Everyone was in a panic, because God was causing a lot of people to die, 12 and those who had survived were suffering from the sores. They all cried to their gods for help.

After the sacred chest had been in Philistia for seven months,[f] the Philistines called in their priests and fortunetellers, and asked, “What should we do with this sacred chest? Tell us how to send it back where it belongs!”

“Don’t send it back without a gift,” the priests and fortunetellers answered. “Send along something to Israel’s God to make up for taking the chest in the first place. Then you will be healed, and you will find out why the Lord was causing you so much trouble.”

“What should we send?” the Philistines asked.

The priests and fortunetellers answered:

There are five Philistine rulers, and they all have the same disease that you have. So make five gold models of the sores and five gold models of the rats that are wiping out your crops. If you honor the God of Israel with this gift, maybe he will stop causing trouble for you and your gods and your crops. Don’t be like the Egyptians and their king. They were stubborn, but when Israel’s God was finished with them, they had to let Israel go.

Get a new cart and two cows that have young calves and that have never pulled a cart. Hitch the cows to the cart, but take the calves back to their barn. Then put the chest on the cart. Put the gold rats and sores into a bag and put it on the cart next to the chest. Then send it on its way.

Watch to see if the chest goes on up the road to the Israelite town of Beth-Shemesh. If it goes back to its own country, you will know that it was the Lord who made us suffer so badly. But if the chest doesn’t go back to its own country, then the Lord had nothing to do with the disease that hit us—it was simply bad luck.

10 The Philistines followed their advice. They hitched up the two cows to the cart, but they kept their calves in a barn. 11 Then they put the chest on the cart, along with the bag that had the gold rats and sores in it.

12 The cows went straight up the road toward Beth-Shemesh, mooing as they went. The Philistine rulers followed them until they got close to Beth-Shemesh.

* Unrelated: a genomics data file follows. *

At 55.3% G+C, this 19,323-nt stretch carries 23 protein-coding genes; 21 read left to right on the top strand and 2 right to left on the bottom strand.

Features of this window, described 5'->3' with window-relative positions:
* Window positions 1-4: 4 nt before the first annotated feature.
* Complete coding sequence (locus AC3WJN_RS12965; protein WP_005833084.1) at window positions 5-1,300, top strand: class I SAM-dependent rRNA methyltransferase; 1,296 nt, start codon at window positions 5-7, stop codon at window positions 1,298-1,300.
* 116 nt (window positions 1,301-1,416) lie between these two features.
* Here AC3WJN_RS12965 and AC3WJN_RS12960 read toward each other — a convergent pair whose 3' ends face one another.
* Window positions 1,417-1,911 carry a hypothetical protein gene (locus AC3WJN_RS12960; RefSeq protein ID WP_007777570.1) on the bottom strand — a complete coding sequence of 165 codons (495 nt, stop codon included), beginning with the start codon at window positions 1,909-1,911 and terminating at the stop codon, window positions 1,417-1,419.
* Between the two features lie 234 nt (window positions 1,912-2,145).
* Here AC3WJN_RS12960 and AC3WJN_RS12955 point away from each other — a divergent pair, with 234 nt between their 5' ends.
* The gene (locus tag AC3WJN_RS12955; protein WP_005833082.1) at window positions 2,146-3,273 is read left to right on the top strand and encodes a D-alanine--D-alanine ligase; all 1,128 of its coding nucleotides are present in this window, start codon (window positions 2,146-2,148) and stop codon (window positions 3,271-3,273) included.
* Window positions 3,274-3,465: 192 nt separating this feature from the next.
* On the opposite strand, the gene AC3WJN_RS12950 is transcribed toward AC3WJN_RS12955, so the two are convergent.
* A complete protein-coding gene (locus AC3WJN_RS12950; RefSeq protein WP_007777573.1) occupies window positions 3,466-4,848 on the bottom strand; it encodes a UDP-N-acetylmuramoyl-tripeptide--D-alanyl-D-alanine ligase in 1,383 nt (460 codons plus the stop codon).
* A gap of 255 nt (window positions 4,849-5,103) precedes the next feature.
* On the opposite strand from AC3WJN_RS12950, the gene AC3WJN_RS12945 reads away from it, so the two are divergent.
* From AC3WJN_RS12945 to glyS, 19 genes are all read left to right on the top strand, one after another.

13 The people of Beth-Shemesh were harvesting their wheat[g] in the valley. When they looked up and saw the chest, they were so happy that they stopped working and started celebrating.

14-15 The cows left the road and pulled the cart into a field that belonged to Joshua from Beth-Shemesh, and they stopped beside a huge rock. Some men from the tribe of Levi were there. So they took the chest off the cart and placed it on the rock, and then they did the same thing with the bag of gold rats and sores. A few other people chopped up the cart and made a fire. They killed the cows and burned them as sacrifices to the Lord. After that, they offered more sacrifices.

16 When the five rulers of the Philistines saw what had happened, they went back to Ekron that same day.

17 That is how the Philistines sent gifts to the Lord to make up for taking the sacred chest. They sent five gold sores, one each for their towns of Ashdod, Gaza, Ashkelon, Gath, and Ekron. 18 They also sent one gold rat for each walled town and for every village that the five Philistine rulers controlled. The huge stone[h] where the Levites set the chest is still there in Joshua’s field as a reminder of what happened.

The Sacred Chest Is Sent to Kiriath-Jearim

19 Some of the men of Beth-Shemesh looked inside the sacred chest, and the Lord God killed seventy[i] of them. This made the people of Beth-Shemesh very sad, 20 and they started saying, “No other God is like the Lord! Who can go near him and still live? We’ll have to send the chest away from here. But where can we send it?”

21 They sent messengers to tell the people of Kiriath-Jearim, “The Philistines have sent back the sacred chest. Why don’t you take it and keep it there with you?”

The people of Kiriath-Jearim got the chest and took it to Abinadab’s house, which was on a hill in their town. They chose his son Eleazar to take care of it, and it stayed there for twenty years.

During this time everyone in Israel was very sad and begged the Lord for help.[j]

The People of Israel Turn Back to the Lord

One day, Samuel told all the people of Israel, “If you really want to turn back to the Lord, then prove it. Get rid of your foreign idols, including the ones of the goddess Astarte. Turn to the Lord with all your heart and worship only him. Then he will rescue you from the Philistines.”

The people got rid of their idols of Baal and Astarte and began worshiping only the Lord.

Then Samuel said, “Tell everyone in Israel to meet together at Mizpah, and I will pray to the Lord for you.”

The Israelites met together at Mizpah with Samuel as their leader. They drew water from the well and poured it out as an offering to the Lord. On that same day they went without eating to show their sorrow, and they confessed they had been unfaithful to the Lord.

The Philistines Attack Israel

When the Philistine rulers found out about the meeting at Mizpah, they sent an army there to attack the people of Israel.